Aaaahhhhh...I have my books. Now I know what I'm up against. I read my first Civ Pro case, and luckily it's like the second orientation case (the Stifel case). It's kind of like Stifel Lite. If you can be a resident of another state even though you're forced to live there as a prisoner, then I suppose it's more plausible that if you're a mere student and you've chosen to live where you live that you're a resident (or you make your domicile or whatever) in that state.
I have experienced (though not completed) the unholy hell of getting your schedule and dashing over to the bookstores (with a laptop bag much heavier than before) to load up on heavy, heavy, expensive, inconvenient books. Plus, I have to share a locker. What the hell???
I'm so, so tired and nothing, nothing, nothing has started yet.
Fun law school fact: if you routinely raise your hand in class, you will be labelled a "gunner" and shunned by your classmates. So keep your damn mouth shut.
The suspense is killing me!!! Schedule, where are you???
Here in the auditorium, the anticipation is at a fever pitch! Countdown T minus six hours and 24 minutes and counting to getting our schedules. Then it's a mad, mad, mad, mad dash over to the bookstores for all the texts you can carry!
We got a little bit more seriously oriented. We got a good talk by Professor Greenbaum, who told us to relax, except in a much longer and more polished way. Nothing at all earth-shattering.
The biggest event of the day was getting my wireless access working. In fact...I'm typing to you now from the Law Library at the Moritz College of Law at The Ohio State University!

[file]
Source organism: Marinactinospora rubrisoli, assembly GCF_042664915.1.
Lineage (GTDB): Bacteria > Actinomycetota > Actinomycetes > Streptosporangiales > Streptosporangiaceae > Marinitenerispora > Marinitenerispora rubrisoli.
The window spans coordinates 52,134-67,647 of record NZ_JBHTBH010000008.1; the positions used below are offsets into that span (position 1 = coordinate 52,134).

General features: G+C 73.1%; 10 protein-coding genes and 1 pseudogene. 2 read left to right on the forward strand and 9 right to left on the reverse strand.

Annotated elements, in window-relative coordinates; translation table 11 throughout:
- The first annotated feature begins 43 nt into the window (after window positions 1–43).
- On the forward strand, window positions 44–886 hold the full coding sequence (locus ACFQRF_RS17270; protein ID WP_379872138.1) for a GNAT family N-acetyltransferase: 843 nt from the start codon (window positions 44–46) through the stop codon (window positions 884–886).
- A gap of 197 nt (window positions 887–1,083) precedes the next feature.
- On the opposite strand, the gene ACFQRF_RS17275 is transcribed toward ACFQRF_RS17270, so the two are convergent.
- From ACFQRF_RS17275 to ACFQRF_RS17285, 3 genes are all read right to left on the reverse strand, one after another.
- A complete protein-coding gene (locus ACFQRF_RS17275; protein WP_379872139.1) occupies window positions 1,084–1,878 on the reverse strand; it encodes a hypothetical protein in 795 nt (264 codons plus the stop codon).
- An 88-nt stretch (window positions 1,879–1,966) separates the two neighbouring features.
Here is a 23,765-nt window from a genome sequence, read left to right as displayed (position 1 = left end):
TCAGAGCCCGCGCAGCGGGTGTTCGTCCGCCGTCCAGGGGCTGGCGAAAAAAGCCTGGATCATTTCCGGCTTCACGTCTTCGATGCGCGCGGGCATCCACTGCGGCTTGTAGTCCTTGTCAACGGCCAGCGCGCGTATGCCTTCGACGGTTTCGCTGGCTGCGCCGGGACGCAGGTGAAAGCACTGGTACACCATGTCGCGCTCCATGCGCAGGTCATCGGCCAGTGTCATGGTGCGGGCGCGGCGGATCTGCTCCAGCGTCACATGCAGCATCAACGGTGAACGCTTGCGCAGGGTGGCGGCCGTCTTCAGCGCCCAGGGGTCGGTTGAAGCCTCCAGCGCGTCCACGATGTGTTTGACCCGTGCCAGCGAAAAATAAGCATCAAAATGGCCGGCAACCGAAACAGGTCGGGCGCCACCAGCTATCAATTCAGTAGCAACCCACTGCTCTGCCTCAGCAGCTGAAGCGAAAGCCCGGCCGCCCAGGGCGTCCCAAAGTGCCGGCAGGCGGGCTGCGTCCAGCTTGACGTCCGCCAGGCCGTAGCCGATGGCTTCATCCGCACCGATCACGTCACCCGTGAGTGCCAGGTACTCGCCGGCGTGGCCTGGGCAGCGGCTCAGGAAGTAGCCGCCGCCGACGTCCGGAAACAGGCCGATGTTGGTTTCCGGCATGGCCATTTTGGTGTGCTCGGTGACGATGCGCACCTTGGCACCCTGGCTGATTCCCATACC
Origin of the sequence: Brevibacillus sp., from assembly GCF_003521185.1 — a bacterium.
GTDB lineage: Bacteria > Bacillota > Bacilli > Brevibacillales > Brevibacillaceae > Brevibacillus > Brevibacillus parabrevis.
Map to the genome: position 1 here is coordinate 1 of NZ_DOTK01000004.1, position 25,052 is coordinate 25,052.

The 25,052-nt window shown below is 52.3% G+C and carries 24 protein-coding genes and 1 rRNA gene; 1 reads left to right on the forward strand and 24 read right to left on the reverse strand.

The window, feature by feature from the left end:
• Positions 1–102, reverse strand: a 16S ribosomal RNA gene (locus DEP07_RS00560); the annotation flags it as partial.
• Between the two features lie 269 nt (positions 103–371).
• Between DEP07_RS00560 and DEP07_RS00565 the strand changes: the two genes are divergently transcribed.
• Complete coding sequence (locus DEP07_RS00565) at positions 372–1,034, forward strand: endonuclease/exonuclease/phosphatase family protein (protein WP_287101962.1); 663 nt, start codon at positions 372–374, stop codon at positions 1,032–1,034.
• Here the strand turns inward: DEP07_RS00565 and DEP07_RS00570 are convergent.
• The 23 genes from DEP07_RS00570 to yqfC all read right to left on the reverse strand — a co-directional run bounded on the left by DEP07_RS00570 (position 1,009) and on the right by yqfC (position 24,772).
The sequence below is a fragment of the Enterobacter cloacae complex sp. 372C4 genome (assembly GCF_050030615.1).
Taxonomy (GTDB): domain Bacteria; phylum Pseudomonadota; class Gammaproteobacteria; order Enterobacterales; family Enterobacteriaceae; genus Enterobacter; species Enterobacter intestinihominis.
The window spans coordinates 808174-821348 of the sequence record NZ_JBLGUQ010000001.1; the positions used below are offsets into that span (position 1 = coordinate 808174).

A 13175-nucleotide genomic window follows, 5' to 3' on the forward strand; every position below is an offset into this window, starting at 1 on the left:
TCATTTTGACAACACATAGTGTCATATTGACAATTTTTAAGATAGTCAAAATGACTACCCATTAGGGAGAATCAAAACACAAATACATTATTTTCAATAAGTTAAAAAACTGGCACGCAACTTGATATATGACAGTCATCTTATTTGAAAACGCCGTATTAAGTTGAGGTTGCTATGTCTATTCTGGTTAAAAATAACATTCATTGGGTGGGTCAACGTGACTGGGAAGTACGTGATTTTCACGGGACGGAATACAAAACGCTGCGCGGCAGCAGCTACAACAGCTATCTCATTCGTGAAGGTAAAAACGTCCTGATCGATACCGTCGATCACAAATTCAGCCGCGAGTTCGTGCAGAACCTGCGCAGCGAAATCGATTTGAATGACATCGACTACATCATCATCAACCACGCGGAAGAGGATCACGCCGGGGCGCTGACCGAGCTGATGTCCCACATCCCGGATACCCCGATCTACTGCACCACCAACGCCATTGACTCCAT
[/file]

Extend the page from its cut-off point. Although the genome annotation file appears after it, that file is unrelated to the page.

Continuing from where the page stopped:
We had an ice cream social tonight to meet and greet other students and professors and alumni and other assorted characters. I ate a lot of biscotti. I kept dipping it in the Cool Whip.
My mom wants me to talk more about my feelings as I'm starting law school. All I have to say right now is that I suddenly remember how terrifying it is to meet new people you're going to be going to school with.
It seems so much easier to interact with people in the context of providing them a useful service that they're paying for and that you know you can provide effectively than...well, what? I can't even begin to divine people's expectations, so how can I possibly meet their expectations?
Just let me be the teacher. Hell, let me be the guy who rings up everybody else at the bookstore. Give me something that I can do for other people.
Time to write about the second orientation case.